Anyone who isn’t trying at this point to rethink what the US is about and why it seems its core values and political systems have come to a major crisis, a crisis of proportion that may echo the The Great Depression, or even worse, might be inclined to follow the Obama promise of hope and feel disinclined to critique the path he has begun, one step at a time.
I have openly critiqued the notion of hope that Obama has come to represent even before it became apparent he was going to keep to the same policies that most of his predecessors have followed, but I want to go beyond criticism of the Obama presidency. While my concerns are somewhat personal, they also, I feel, are part of a inclination I’m finding being voiced by a still very small group of us who are conscious of the planet as a whole, our place within it as responsible member species, and of the effect that human beings are having — an effect that is beginning to resemble that of a deadly disease, like a cancer, on the living whole that is our biosphere.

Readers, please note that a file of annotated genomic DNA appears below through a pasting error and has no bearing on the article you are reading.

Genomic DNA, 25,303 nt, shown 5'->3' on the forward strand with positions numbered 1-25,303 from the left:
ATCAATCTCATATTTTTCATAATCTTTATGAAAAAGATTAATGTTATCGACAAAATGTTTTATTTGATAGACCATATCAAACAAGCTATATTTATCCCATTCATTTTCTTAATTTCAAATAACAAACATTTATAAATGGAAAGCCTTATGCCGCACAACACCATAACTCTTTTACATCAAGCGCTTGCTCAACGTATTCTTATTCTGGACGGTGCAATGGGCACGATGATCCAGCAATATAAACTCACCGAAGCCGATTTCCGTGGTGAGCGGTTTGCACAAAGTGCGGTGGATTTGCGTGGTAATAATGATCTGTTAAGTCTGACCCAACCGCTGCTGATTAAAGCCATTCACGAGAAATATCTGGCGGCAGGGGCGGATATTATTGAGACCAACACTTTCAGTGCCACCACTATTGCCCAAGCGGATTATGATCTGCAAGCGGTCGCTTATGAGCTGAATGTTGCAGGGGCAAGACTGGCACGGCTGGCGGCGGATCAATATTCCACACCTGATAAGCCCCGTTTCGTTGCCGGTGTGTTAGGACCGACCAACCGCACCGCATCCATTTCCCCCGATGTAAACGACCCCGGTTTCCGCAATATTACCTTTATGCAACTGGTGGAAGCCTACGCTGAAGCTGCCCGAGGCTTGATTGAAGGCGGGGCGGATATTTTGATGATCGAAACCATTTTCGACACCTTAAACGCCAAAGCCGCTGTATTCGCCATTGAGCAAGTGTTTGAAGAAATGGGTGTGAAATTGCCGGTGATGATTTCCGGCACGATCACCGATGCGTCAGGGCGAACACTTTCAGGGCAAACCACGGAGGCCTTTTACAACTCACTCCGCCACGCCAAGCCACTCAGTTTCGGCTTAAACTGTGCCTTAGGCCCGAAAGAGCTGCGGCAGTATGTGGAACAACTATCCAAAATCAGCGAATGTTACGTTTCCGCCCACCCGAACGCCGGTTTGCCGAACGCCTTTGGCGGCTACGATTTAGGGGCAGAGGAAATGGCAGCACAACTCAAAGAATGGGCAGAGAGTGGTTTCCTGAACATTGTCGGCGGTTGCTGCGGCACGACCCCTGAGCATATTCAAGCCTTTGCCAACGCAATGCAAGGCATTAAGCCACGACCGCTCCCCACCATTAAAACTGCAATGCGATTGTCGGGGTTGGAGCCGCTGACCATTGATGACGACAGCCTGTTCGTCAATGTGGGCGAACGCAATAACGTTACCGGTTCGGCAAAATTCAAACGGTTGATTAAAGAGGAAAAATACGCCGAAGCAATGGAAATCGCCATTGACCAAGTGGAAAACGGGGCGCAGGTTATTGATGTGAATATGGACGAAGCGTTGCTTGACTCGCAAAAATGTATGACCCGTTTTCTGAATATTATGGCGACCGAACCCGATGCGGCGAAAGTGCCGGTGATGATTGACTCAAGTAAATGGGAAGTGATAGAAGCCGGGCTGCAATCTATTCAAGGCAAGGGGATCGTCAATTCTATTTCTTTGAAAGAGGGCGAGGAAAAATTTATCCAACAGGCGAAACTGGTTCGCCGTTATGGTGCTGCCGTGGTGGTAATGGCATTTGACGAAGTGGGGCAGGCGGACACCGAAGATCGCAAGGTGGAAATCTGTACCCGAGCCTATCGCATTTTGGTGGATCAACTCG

Hope to me is something one abandons, not in despair, but because one faces the binary twin of hope — fear — at the same moment one focuses on hope, and then realizes the behavioris
As children our parents help to fulfill that basic urge to establish security in our lives, and by taking the responsibility for us, they thereby delayed our own eventual requiremen
Meanwhile, as adult human beings in a biologically based world that appears to be approaching a dire crisis, we may all be challenged to become yet another level of adult — adults who can step outside the security of our cultural systems, our institutional fabric that functions in many ways beyond our grasp and individual influence and become aware of our systemic effect. If we don’t, the devastation we are en masse creating to defile our very home may lead to our own demise as a viable species. Viable species don’t exist outside a system, and should we destroy the system, we will no longer have that which makes viability possible. This is fairly logical for an individual to imagine but extremely difficult for us to grasp collectively. This is perhaps the greatest conundrum the human species as a whole has yet to face. We must somehow come to a vision — a collective vision where actions can somehow be envisioned and put into place that will do what no cancer or disease is capable of doing when it gets into the body of a host and destroys it.
As adults, we have to face the uncertaint
David Korten in his work is talking about a society that I find reflects that particular
I’d like to offer this link to a David Korten presentation about his latest book, The Great Turning and I’ve included the video below.